China's Risky Iran Strategy
Image Credit: Hamed Saber

China's Risky Iran Strategy

 
 

Following is a guest entry by The Diplomat contributor and Iran analyst Meir Javedanfar, who looks at the implications for China of its policy toward Iran.

 

The recent Washington Post report that Chinese companies are breaking UN sanctions by selling equipment to Iran for its nuclear and missile programme sent shockwaves through the international community.

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According to the article, the equipment sold includes high-quality carbon fibre that Iran started to use around four years ago to improve the performance of its centrifuges and missile production, and it therefore seems extremely unlikely that the Chinese government wouldn't have been aware of such dealings by Chinese companies.

As an emerging superpower, China has been actively involved in spreading its economic, and in some cases military, influence around the globe. Its ‘string of pearls’ naval policy is one such example, with its developing of ports in the Asian subcontinent in places including Pakistan and Bangladesh aimed at serving the country's growing economic, diplomatic and naval interests.

And as China moves forward with its plans to become a world power, it’s likely to find itself increasingly challenging the United States. The US reaction will be firmer in some places than others. Iran is one such area—the US government has spent a lot of time and effort putting together a strong international coalition against the Iranian government at the United Nations and is loath to see it undermined.

And right now there’s a domestic angle in the US too. Many Americans are concerned about the prospect of a nuclear Iran, and so any action that might indicate a lack of resolve on the part of the US government in trying to stop Iran from getting its hands on a bomb could cost the president and his party crucial votes in next week's mid-terms.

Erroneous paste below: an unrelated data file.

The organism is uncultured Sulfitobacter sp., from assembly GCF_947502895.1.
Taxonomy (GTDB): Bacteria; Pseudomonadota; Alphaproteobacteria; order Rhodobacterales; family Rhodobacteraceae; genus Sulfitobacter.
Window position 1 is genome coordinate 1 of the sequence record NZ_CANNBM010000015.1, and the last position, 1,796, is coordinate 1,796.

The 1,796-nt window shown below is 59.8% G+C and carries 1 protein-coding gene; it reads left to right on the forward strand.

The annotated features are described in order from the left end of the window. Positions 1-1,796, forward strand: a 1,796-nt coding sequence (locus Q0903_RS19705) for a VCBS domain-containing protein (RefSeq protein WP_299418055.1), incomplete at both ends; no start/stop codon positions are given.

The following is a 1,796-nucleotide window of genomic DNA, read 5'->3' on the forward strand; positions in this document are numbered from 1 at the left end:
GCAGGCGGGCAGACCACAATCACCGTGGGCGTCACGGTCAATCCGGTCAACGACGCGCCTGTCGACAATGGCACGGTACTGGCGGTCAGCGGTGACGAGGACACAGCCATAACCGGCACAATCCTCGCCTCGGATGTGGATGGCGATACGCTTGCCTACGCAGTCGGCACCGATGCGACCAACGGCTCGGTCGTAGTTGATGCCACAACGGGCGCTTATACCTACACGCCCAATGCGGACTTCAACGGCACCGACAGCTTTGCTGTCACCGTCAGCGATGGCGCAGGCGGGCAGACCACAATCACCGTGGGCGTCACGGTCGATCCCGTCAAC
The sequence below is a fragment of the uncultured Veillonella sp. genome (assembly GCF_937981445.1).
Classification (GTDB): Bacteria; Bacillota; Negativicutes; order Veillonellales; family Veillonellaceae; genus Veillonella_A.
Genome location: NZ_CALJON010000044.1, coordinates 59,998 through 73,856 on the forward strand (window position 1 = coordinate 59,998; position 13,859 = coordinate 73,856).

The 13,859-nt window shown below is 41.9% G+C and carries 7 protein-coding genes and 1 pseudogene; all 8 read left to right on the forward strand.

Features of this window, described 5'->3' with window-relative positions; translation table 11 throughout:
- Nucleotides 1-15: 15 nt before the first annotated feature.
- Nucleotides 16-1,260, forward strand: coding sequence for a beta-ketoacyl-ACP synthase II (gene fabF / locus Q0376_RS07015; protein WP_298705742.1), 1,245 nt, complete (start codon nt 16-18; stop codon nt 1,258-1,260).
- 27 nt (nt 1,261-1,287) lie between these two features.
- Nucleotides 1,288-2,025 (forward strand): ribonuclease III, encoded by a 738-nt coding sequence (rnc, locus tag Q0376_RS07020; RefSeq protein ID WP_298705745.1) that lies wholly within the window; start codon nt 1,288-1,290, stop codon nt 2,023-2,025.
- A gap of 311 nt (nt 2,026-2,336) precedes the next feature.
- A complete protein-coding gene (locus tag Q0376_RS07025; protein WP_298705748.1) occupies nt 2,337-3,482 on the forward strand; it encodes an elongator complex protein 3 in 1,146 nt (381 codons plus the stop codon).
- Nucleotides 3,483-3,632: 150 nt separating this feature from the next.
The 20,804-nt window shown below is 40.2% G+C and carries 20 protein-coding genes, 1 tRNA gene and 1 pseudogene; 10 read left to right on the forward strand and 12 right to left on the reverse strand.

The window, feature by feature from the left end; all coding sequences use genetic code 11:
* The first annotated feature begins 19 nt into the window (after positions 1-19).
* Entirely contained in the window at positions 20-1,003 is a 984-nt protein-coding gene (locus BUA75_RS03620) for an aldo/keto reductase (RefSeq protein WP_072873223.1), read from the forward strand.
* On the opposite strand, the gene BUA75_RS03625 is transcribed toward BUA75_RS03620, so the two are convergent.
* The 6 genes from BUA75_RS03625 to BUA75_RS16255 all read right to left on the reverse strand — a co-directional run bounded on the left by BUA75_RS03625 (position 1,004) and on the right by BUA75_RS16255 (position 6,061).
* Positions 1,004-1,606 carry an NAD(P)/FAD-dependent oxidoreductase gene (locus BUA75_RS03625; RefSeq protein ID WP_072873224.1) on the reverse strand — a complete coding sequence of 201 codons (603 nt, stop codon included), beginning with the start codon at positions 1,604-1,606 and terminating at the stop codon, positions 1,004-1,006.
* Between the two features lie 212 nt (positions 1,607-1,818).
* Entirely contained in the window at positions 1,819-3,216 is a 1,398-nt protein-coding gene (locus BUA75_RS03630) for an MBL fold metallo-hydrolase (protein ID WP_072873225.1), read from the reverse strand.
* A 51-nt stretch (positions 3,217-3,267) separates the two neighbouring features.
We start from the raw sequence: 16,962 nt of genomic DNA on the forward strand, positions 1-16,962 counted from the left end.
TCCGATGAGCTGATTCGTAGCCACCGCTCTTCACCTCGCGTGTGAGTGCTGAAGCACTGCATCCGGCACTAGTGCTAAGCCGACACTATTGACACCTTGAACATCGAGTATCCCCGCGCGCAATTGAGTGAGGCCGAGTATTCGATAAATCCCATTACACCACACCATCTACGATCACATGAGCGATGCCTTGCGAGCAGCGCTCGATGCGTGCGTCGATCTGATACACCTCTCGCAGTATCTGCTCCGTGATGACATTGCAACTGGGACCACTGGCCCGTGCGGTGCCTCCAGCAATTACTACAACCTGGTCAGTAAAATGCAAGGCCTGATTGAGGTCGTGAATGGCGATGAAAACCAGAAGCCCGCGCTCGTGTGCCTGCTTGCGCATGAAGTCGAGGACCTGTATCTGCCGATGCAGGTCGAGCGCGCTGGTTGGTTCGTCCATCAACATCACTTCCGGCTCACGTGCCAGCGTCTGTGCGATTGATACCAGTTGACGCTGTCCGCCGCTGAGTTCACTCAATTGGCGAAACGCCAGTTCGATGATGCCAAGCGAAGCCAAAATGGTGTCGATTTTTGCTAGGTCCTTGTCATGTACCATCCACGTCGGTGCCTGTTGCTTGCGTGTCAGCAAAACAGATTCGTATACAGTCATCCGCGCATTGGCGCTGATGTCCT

The illicit trade by Chinese companies with Iran could also strain China's relationship with Russia, as the Russian government has no desire to see Iran become a nuclear power. Indeed, Russia has never wanted this, as a nuclear Iran would provide a challenge on Russia's southern border. Moscow's determination to stop Iran from building a bomb was recently demonstrated to the Iranian leadership when Russia banned the sale of S-300 missiles to the Islamic Republic and refused entry to Iranian nuclear scientists. That China’s been caught selling material used for Iran's nuclear and missile programme is only likely to create anger and frustration in Moscow.

And these are sensitive times for China for other, more immediate reasons too. North Korea, which sits on China's border, is one issue. And domestically its human rights record has been thrown into the spotlight after this year's Nobel Peace Prize was awarded to a jailed Chinese dissident. Defending Iran, which is relatively low on the list of Chinese strategic interests, risks becoming a damaging distraction that will test Western patience and risks undermining relations on other issues.

In the long run, China depends on the Middle East as an important source of energy and so needs regional stability in order to ensure stable prices for its gas and oil supplies. A nuclear Iran, which would likely become more aggressive in its foreign policy, is likely to push up energy prices, meaning higher costs for the Chinese economy. This would hurt not only China's economic interests, but its military ambitions as well. After all, China's plans to expand its navy and modernize its air force depend heavily on the well-being of its economy and higher energy prices will make it more difficult for China to afford the growth of its all important military muscle.

Although the Chinese government has reiterated its commitment to implementing UN sanctions against Iran, such words need to be followed by action. This isn’t just for the sake of the international community—it's also in China's own long-term interests.

Beijing must give up on the temptation of making quick and easy money by breaking UN sanctions against Iran. If it doesn't, it will very likely find that its current Iran policy is a strategic own goal.

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